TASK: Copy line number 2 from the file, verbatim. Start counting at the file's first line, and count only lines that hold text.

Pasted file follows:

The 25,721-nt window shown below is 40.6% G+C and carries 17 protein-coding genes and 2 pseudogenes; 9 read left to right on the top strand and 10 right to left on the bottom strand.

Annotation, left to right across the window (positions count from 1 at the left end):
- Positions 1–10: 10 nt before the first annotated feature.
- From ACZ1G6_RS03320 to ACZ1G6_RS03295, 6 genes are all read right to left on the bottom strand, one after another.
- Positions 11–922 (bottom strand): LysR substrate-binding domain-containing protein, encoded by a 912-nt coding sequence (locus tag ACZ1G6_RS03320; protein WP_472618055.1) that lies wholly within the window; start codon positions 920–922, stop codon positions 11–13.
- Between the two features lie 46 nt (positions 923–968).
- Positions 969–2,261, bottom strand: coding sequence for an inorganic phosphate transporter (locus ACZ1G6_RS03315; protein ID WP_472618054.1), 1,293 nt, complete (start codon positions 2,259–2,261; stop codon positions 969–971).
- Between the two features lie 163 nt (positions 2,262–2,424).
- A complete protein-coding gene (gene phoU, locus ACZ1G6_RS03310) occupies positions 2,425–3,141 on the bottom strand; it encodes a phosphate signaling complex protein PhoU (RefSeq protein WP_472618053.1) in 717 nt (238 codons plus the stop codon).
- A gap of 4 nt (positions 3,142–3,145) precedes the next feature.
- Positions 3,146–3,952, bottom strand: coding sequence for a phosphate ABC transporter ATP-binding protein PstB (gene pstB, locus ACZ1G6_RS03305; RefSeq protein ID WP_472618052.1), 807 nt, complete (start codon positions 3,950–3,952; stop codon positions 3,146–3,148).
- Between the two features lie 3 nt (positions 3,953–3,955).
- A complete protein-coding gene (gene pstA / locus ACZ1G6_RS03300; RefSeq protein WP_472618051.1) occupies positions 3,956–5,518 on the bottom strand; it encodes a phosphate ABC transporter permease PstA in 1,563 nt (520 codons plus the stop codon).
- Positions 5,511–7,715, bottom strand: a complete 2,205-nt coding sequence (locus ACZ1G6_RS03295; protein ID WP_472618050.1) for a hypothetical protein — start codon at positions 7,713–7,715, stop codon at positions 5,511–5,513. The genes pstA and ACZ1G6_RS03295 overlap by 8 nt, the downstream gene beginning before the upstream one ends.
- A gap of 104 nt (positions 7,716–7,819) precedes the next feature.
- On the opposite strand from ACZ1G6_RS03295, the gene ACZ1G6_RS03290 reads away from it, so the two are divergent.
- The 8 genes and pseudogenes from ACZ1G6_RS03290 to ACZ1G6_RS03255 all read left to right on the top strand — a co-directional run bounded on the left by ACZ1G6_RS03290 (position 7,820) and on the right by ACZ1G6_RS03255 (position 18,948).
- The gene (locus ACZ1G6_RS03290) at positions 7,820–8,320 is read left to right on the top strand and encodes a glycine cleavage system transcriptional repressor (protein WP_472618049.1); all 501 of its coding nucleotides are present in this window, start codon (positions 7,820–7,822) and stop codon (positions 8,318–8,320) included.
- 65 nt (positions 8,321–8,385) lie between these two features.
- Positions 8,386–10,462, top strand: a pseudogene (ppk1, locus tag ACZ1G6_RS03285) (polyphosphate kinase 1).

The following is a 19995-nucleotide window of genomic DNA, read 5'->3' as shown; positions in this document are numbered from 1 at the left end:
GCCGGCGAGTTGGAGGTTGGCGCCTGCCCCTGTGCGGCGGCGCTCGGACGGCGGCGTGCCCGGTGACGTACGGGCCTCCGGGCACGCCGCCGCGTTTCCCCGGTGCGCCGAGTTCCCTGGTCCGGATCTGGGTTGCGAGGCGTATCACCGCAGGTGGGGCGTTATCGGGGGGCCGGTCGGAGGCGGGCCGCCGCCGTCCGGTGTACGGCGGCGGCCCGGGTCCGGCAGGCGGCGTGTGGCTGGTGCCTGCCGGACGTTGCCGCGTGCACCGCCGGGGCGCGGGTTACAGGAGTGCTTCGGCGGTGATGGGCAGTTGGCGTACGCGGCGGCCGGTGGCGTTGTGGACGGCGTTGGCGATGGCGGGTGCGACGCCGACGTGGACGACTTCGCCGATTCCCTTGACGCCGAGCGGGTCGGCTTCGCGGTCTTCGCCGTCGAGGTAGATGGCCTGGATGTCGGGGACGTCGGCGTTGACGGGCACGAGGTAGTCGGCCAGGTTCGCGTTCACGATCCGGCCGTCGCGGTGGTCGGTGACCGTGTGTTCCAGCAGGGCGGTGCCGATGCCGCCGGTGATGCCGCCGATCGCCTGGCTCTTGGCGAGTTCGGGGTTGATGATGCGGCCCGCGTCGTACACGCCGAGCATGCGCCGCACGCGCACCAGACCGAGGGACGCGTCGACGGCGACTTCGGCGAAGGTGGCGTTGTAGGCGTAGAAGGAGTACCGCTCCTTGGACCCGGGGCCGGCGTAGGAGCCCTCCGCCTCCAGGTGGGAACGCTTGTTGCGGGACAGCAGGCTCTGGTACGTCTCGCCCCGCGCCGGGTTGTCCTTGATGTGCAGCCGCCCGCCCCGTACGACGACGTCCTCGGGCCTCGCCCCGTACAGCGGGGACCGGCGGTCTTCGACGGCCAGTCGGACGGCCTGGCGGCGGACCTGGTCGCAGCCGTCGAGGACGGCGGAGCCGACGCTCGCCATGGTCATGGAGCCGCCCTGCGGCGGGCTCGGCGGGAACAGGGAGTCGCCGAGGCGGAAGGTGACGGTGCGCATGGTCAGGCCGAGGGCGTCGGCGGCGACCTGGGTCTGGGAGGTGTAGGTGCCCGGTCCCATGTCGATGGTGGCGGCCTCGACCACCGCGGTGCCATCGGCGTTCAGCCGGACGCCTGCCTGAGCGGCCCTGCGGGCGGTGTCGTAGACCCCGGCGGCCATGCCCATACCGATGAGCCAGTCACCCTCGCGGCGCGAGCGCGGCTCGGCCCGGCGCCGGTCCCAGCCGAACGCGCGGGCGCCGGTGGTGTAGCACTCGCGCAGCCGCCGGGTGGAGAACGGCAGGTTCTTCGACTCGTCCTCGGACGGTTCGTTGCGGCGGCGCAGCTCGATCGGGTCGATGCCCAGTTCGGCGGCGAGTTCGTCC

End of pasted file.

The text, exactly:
Annotation, left to right across the window (positions count from 1 at the left end):